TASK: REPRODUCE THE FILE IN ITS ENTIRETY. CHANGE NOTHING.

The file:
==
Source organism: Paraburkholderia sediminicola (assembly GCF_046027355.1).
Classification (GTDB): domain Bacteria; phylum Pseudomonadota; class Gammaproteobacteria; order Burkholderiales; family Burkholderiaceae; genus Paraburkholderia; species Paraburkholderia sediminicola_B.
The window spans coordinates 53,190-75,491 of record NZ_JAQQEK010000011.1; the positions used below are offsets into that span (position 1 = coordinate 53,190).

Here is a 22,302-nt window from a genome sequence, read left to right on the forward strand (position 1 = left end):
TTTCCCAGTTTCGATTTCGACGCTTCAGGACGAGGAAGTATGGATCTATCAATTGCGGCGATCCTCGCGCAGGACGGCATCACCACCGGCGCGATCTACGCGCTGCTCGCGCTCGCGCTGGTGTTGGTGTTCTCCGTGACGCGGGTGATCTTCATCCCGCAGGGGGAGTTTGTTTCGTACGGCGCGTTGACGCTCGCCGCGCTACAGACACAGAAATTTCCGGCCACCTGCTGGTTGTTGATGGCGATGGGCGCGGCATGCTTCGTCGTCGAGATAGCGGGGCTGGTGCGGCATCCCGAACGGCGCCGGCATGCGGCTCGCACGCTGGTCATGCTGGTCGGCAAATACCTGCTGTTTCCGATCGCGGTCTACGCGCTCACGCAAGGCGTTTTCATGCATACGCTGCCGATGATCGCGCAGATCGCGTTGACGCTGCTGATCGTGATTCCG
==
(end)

Source organism: Paraburkholderia sediminicola (assembly GCF_046027355.1).
Classification (GTDB): domain Bacteria; phylum Pseudomonadota; class Gammaproteobacteria; order Burkholderiales; family Burkholderiaceae; genus Paraburkholderia; species Paraburkholderia sediminicola_B.
The window spans coordinates 53,190-75,491 of record NZ_JAQQEK010000011.1; the positions used below are offsets into that span (position 1 = coordinate 53,190).

Here is a 22,302-nt window from a genome sequence, read left to right on the forward strand (position 1 = left end):
TTTCCCAGTTTCGATTTCGACGCTTCAGGACGAGGAAGTATGGATCTATCAATTGCGGCGATCCTCGCGCAGGACGGCATCACCACCGGCGCGATCTACGCGCTGCTCGCGCTCGCGCTGGTGTTGGTGTTCTCCGTGACGCGGGTGATCTTCATCCCGCAGGGGGAGTTTGTTTCGTACGGCGCGTTGACGCTCGCCGCGCTACAGACACAGAAATTTCCGGCCACCTGCTGGTTGTTGATGGCGATGGGCGCGGCATGCTTCGTCGTCGAGATAGCGGGGCTGGTGCGGCATCCCGAACGGCGCCGGCATGCGGCTCGCACGCTGGTCATGCTGGTCGGCAAATACCTGCTGTTTCCGATCGCGGTCTACGCGCTCACGCAAGGCGTTTTCATGCATACGCTGCCGATGATCGCGCAGATCGCGTTGACGCTGCTGATCGTGATTCCG